Indians are using social media as a hotline to search for scarce oxygen cylinders, hospital beds and medicine as the virus continues to mount.
After spending hours unsuccessfully calling government helplines to find a hospital bed for a critically ill COVID-19 patient, Indian lawyer Jeevika Shiv posted an SOS request on Twitter.
“Serious # covid19 patient in #Delhi with oxygen level 62 needs an immediate hospital bed,” Shiv, a member of a 350-member COVID-19 voluntary medical support group, said on Twitter at the end of last week.
Help came quickly. The patient found a bed and quickly showed signs of healing.
“Finally, it was the online help that worked as people responded with information,” Shiv said.
India reports more than 250,000 new cases of COVID-19 per day in its worst phase of the pandemic. Hospitals are turning away patients, and oxygen and drug supplies are running out.
In response, people are bypassing conventional lines of communication and turning to Twitter for help with oxygen cylinders, hospital beds, and other needs.
People in need and those with information or resources share the phone numbers of volunteers, vendors who have oxygen cylinders or medication, and details of the medical facility that can take patients using hashtags such as #COVIDSOS.
Some users have offered to help with home-cooked meals for COVID-19 patients quarantined at home and to meet a host of other needs such as organizing pet feeding.
“Twitter needs to do what government hotlines should do,” Twitter user Karanbir Singh wrote. “We are alone.”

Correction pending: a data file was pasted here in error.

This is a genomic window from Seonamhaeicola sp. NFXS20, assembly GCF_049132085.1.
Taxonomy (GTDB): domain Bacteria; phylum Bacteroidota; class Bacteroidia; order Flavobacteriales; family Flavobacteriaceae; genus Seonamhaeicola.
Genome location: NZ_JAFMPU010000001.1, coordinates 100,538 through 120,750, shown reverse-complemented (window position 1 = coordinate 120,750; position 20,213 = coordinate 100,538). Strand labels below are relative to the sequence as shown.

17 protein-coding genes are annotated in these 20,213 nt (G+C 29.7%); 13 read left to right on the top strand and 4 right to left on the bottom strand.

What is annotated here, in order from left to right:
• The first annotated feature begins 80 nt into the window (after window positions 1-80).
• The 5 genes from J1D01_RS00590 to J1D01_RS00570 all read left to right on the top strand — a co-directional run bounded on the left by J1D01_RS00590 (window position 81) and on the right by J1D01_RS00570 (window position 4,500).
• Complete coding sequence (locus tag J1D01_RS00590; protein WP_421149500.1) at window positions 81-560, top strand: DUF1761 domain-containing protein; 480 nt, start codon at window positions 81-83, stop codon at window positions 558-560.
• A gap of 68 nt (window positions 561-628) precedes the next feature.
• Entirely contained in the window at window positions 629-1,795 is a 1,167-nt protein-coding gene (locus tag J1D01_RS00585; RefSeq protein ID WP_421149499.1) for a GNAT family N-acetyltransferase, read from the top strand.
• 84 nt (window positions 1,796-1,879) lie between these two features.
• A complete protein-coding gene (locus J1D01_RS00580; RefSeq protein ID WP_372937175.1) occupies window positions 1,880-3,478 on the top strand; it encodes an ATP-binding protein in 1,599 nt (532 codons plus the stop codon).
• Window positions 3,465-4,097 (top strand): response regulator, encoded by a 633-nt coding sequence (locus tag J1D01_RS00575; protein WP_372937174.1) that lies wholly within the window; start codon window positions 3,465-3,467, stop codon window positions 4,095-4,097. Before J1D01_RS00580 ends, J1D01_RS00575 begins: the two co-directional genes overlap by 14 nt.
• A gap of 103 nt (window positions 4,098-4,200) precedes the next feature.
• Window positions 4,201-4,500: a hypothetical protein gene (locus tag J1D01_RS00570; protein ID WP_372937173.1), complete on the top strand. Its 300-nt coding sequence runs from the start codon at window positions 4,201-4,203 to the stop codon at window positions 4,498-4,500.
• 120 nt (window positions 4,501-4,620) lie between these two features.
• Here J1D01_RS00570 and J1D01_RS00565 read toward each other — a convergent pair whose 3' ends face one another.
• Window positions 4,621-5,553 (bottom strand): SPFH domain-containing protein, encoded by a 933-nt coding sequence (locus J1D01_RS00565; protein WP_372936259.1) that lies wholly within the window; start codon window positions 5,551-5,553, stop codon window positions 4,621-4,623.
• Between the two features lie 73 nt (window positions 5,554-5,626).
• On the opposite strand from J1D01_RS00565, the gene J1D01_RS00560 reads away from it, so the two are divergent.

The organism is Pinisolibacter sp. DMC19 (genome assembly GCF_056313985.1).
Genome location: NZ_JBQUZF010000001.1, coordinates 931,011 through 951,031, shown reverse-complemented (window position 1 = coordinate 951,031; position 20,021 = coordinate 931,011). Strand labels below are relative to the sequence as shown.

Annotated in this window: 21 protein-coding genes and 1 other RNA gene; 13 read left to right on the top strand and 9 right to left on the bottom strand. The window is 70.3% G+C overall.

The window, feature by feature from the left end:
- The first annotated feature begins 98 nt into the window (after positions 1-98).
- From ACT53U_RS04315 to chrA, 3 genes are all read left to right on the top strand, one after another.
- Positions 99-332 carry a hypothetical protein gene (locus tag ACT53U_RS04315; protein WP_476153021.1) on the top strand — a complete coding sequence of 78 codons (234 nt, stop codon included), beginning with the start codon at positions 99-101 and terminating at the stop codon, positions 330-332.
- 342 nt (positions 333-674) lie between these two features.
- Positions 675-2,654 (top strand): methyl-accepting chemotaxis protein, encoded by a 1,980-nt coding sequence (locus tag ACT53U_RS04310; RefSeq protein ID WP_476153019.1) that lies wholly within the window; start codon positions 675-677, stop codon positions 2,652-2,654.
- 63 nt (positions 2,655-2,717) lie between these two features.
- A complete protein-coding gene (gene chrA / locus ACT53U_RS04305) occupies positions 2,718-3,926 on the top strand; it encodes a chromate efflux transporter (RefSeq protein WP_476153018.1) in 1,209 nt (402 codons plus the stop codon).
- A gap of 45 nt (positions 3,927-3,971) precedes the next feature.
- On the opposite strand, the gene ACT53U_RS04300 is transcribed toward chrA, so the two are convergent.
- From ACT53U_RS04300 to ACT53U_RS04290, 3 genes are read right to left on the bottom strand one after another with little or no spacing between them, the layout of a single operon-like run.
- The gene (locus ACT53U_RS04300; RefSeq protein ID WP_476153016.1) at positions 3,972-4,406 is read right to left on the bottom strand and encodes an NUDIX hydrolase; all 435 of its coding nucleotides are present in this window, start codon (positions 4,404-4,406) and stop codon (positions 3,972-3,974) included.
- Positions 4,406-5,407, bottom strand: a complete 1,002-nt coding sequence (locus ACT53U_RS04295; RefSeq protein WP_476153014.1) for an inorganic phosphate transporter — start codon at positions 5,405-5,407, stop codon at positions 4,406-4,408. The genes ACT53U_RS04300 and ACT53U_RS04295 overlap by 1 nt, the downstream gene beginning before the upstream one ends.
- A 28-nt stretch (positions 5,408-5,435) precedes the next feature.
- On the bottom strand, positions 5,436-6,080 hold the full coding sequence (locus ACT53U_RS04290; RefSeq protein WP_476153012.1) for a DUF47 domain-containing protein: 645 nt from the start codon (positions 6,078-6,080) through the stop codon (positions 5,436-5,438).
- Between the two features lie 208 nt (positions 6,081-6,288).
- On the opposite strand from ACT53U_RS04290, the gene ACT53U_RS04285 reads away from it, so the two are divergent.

– Parminder Singh (@parrysingh) April 19, 2021
Twitter is not as widely used in India as Facebook or WhatsApp, but it is proving to be a more valuable tool for getting appeals for help in the coronavirus crisis, largely because of its function of ‘re- tweet ”which can quickly amplify a message through users. networks of contacts.
A Google spreadsheet compiled by a group of volunteers that pulls together information on hospital beds, oxygen supplies, blood plasma, and ambulance helplines in various states was quickly shared on Twitter and on. spans dozens of pages.
Bengaluru-based software developer Umang Galaiya, 25, has created a website that allows users to select the city name and need – whether it’s oxygen or the antiviral drug remdesivir – and then directs them to results on Twitter using its advanced search feature. .
Its website has received over 110,000 visits.
“Every other tweet on my thread is about COVID,” Galaiya said. “I’m glad people find this useful.”
But for some, help comes too late.
Journalist Sweta Dash posted a Twitter appeal for help on Monday to find a bed with a fan for a pregnant woman in New Delhi. His post quickly spread to over 100 retweets and a Delhi government official quickly suggested a hospital.
But a few hours later, Dash posted another message. “The patient is deceased”.